Hartford has been backing U.S. Paralympic athletes since 1994 and became a founding partner of the U.S. Paralympics program in 2003.
Mike Concannon, the executive vice president for group benefits at Hartford, said the company is proud to continue to support individuals break through physical limitations to achieve greatness.
As a digital content churner outer, occupying a momentarily stable niche in the space-time-information continuum between being a straight reporter and a wild and woolly columnist, I was happy to see a company beset by the forces of change continuing to support something nice.
Hartford, of course, has been making a point of disposing of individual life, retirement plan and broker-dealer businesses that had seemed so core to operations before 2008 and so extraneous after the Great Recession swooped in.
The company has said that it will be keeping the group benefits business.
In these sad, divestment-oriented times, it’s hard to know whether, “We’re keeping Unit X” means that a company really likes Unit X, or whether, when a company says something nice about any unit that does anything riskier than getting free money from the Fed and lending it to the U.S. Treasury for 1 percent interest per year, the company simply hasn’t found a buyer for Unit X.
The Fed’s “zero interest rate policy,” the election wrangling, and the turmoil in Congress seem to make this a poor environment for planning seriously for any event that is expected to occur more than a few days in the future.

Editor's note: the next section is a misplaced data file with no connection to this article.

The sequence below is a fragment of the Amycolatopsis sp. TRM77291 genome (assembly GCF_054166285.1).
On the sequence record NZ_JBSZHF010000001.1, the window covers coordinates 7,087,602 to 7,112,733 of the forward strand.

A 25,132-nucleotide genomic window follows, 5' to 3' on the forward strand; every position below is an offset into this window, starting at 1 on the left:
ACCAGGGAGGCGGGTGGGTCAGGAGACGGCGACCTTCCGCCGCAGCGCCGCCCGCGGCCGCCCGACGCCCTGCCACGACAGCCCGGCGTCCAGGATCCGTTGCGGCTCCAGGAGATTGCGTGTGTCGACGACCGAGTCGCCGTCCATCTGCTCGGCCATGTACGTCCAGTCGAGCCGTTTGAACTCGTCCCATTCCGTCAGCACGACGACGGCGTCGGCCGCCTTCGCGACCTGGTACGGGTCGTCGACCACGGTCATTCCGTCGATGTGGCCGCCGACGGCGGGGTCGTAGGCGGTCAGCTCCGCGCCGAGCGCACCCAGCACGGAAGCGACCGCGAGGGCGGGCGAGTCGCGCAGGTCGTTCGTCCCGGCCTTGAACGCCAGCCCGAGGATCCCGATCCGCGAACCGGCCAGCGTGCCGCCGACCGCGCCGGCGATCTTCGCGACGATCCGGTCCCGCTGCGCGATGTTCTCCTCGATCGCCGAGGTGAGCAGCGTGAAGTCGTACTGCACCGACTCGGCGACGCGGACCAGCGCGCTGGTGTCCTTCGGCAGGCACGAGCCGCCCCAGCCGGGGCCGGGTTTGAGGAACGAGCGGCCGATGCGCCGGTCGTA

Athletes who compete in the Paralympics face physical challenges.
Members of the investment and regulatory communities seem to be facing challenges involving the regions of the brain responsible for thinking about the day after tomorrow.
Earlier this year, securities analysts were tsk tsking about any insurance company unfortunate enough to be involved in long-term care insurance; now, the analysts seem to be muttering sadly about insurance companies unfortunate enough to be involved in long-term anything.
Offering to reimburse a consumer who will need a broken toe fixed next week? Yay, you, fine short-term outlook insurer!
Offering to help large numbers of Americans protect their work income over the course of a career, or access to retirement income after they retire? You thought a bad word: Future. Go to the doghouse where insurers that think about the future go.
For me, the most interesting point about the Hartford-Paralympics deal is that it’s supposed to last until 2016. The people at Hartford who negotiated it had to try to think almost four years into the … future.
What a brave thing to do.